CLEVELAND -- Cleveland Indians shortstop Francisco Lindor plays the game of baseball with the excitement of a little leaguer…and that’s a very good thing.
Lindor has a nearly ever-present smile and celebrates every good play that he and/or one of his teammates makes during the course of a game, and that energy level continued in Game 1 of the American League Championship Series against the Toronto Blue Jays at Progressive Field Friday night.
Lindor shared a jubilant celebration with his teammates following a two-run home run in the bottom of the sixth inning, and that blast proved to be the game winner in front of the Cleveland faithful.
“Oh, man, it was unreal,” Lindor said. “I thought Pillar was going to catch it. As soon as it went out, I put my hands out and said, ‘Thank God,’ and I looked at the dugout and everybody was going insane.
“And the crowd? Unreal. I just tried to go with the flow. I celebrated like it was a walk-off.”
In his first career ALCS game, Lindor went two for four with the home run, two RBI and one run scored, and he made just as big of an impact on the game with his glove behind starter Corey Kluber and relief pitchers Andrew Miller and Cody Allen.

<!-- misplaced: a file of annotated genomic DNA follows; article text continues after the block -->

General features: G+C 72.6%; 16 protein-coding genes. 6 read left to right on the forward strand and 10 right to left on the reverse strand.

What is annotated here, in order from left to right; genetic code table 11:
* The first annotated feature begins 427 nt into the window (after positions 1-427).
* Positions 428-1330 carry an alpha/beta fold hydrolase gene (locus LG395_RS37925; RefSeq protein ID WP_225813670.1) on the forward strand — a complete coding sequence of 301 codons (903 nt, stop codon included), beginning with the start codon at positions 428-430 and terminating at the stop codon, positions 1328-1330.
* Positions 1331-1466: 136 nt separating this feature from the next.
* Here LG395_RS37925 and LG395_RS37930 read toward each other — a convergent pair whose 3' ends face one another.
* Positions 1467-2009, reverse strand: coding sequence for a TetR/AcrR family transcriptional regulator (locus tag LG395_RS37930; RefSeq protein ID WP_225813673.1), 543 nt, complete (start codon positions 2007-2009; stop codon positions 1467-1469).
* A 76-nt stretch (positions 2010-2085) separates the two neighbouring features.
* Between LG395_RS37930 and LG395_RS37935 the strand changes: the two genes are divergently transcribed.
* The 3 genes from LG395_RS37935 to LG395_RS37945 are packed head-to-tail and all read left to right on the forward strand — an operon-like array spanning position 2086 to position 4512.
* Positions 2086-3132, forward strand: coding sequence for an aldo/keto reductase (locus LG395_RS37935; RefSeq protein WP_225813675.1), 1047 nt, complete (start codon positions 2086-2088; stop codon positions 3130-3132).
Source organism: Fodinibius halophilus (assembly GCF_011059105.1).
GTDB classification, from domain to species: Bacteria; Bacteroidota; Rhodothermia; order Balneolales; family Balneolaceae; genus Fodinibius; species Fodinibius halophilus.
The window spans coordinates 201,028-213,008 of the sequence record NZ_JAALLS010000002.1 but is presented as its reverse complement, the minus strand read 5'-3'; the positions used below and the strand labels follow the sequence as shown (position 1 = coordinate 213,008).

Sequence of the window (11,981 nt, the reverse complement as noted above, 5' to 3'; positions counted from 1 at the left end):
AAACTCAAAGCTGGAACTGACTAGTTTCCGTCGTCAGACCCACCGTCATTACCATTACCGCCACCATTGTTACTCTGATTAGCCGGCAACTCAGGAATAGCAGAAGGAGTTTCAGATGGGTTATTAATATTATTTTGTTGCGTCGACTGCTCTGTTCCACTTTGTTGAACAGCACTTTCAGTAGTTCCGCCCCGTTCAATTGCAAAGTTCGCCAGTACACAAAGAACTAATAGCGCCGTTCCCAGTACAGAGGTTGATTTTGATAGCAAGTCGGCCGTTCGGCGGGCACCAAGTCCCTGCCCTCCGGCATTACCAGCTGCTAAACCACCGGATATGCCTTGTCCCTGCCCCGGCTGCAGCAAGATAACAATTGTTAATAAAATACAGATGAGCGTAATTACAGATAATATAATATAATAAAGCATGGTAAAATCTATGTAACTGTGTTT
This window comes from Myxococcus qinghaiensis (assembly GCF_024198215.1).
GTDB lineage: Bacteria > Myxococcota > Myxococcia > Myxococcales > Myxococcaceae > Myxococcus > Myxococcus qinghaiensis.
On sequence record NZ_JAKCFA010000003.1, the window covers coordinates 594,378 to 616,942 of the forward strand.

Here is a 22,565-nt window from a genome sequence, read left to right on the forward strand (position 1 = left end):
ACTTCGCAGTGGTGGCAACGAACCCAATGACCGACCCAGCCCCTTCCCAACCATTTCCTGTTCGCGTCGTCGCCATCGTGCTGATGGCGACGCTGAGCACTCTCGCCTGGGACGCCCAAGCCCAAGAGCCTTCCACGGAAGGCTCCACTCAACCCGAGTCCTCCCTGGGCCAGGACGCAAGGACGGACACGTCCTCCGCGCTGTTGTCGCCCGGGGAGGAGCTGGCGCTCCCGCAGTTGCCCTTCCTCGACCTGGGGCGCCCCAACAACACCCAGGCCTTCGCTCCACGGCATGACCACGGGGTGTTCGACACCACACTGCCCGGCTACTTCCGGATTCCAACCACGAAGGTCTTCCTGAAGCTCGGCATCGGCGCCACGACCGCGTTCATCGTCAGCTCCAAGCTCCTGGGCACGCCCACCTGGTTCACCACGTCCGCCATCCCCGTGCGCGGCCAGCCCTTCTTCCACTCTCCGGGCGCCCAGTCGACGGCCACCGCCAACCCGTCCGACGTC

Lindor started a double play that got Kluber out of a jam in the top of the second inning, had three other defensive assists and one put out.
That success in Game 1 came on the heels of a standout performance in a three-game sweep of the Boston Red Sox in the American League Division Series, where Lindor registered three hits, including one double and a solo home run.
“I'm just trying to play the game, have fun, enjoy it,” Lindor said. “Nobody is counting on us, so there's no pressure. We're just trying to do our thing, play the game the right way. We all have a different role and Kluber has his role. I have a different role. I'm doing it. If we all do our role, we'll be successful.”
Although Lindor is just 22 years old with less than 250 regular-season games of experience at the Major League level to his credit, he has proven adept at making clutch plays, just as he did in Game 1 against the Blue Jays. But rather than take all of the credit, Lindor spreads the wealth to his teammates and coaches for helping him develop his game.
“I owe it to my teammates, coaching staff, my dad and the people that I work with in the offseason,” Lindor said. “There are so many people helping me in my career, it's not because of me. Yeah, I go out there and I'm the one performing, but behind the scenes, there's a lot of people helping me, helping me with my mind, helping me with my fielding, hitting, everything.”